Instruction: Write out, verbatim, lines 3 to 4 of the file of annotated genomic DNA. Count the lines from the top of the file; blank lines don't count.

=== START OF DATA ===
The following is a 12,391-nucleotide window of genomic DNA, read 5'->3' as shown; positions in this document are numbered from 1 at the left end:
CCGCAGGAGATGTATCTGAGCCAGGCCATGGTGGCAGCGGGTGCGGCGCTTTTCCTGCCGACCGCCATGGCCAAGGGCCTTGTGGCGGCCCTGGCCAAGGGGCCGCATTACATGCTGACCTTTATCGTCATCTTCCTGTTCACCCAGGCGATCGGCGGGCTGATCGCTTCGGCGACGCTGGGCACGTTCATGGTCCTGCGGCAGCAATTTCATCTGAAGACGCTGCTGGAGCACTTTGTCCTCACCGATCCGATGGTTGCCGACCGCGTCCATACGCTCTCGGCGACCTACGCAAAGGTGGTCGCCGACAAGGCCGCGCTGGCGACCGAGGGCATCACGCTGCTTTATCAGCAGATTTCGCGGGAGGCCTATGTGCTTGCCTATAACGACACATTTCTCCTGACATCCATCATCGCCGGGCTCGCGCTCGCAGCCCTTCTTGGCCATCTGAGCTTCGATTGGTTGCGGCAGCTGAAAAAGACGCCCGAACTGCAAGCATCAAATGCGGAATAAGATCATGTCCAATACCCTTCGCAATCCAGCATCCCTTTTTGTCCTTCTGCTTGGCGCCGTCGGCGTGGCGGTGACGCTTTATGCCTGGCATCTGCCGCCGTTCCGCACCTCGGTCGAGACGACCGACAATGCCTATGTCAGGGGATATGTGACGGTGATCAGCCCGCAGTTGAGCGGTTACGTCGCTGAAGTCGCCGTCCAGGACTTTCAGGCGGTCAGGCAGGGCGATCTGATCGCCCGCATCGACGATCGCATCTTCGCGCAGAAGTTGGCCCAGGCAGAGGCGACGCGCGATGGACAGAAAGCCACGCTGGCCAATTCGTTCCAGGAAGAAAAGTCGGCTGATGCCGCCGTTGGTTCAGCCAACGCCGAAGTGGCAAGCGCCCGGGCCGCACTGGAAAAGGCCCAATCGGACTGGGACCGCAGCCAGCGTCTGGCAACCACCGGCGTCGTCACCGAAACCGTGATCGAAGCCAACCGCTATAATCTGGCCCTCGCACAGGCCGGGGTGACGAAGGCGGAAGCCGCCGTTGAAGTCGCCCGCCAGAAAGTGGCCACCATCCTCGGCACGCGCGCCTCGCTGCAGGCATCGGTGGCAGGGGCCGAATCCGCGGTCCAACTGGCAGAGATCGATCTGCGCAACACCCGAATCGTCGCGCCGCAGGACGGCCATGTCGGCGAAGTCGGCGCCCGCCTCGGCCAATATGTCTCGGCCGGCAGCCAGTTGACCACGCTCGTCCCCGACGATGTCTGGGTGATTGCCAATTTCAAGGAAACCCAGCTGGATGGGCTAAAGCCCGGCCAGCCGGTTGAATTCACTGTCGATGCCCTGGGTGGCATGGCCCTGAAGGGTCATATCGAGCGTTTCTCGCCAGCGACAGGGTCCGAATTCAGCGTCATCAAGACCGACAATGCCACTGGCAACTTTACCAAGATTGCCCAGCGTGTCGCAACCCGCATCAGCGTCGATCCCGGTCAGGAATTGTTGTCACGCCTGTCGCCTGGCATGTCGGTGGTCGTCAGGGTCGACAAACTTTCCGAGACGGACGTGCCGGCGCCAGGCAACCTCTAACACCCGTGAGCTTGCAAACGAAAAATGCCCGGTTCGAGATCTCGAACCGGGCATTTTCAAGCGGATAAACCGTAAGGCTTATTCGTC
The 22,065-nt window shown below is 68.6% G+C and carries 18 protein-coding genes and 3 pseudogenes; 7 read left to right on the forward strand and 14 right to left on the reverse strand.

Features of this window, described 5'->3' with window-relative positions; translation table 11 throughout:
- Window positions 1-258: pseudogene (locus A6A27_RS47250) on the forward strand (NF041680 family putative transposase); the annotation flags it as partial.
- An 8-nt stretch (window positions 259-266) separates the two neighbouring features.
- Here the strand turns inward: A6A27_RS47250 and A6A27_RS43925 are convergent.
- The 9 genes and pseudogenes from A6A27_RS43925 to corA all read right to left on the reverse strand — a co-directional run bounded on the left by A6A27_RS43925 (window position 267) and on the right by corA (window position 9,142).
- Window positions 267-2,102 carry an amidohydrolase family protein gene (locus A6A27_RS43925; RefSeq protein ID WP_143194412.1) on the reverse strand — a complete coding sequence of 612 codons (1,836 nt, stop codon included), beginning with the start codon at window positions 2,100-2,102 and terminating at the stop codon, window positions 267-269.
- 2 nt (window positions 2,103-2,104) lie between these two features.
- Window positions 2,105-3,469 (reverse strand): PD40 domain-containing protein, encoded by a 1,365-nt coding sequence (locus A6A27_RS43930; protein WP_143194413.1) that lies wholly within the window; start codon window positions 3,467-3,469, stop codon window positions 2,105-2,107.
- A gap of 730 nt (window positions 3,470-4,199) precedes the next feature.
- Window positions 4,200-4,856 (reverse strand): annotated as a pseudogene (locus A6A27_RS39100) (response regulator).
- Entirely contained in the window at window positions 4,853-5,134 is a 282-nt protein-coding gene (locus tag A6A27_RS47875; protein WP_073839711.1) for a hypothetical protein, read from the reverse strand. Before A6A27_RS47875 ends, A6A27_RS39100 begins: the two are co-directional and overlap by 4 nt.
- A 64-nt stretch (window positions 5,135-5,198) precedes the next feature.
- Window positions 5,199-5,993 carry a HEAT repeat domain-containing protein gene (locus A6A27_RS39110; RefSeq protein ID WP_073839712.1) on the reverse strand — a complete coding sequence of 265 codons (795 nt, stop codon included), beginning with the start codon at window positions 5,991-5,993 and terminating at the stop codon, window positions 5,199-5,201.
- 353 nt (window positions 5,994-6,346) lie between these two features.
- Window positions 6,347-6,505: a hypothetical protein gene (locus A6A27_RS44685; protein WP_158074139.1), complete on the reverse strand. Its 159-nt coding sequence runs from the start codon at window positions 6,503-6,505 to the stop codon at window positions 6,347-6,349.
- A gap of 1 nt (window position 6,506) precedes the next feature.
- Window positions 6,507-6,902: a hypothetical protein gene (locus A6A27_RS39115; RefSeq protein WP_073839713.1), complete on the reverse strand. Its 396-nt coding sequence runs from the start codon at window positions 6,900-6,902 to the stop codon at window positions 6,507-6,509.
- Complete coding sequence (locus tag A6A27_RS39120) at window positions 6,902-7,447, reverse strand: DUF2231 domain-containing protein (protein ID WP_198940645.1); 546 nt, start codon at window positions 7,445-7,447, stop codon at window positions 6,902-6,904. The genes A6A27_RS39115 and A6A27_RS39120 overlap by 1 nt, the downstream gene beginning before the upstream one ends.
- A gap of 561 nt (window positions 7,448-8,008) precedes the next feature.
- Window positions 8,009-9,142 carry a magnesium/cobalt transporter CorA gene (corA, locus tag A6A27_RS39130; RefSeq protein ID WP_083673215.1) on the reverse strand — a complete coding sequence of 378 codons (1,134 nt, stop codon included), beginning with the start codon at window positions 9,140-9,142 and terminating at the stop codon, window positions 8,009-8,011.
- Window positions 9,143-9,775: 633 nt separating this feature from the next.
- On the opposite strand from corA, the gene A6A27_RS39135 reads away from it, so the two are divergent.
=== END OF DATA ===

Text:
The 22,065-nt window shown below is 68.6% G+C and carries 18 protein-coding genes and 3 pseudogenes; 7 read left to right on the forward strand and 14 right to left on the reverse strand.

Features of this window, described 5'->3' with window-relative positions; translation table 11 throughout: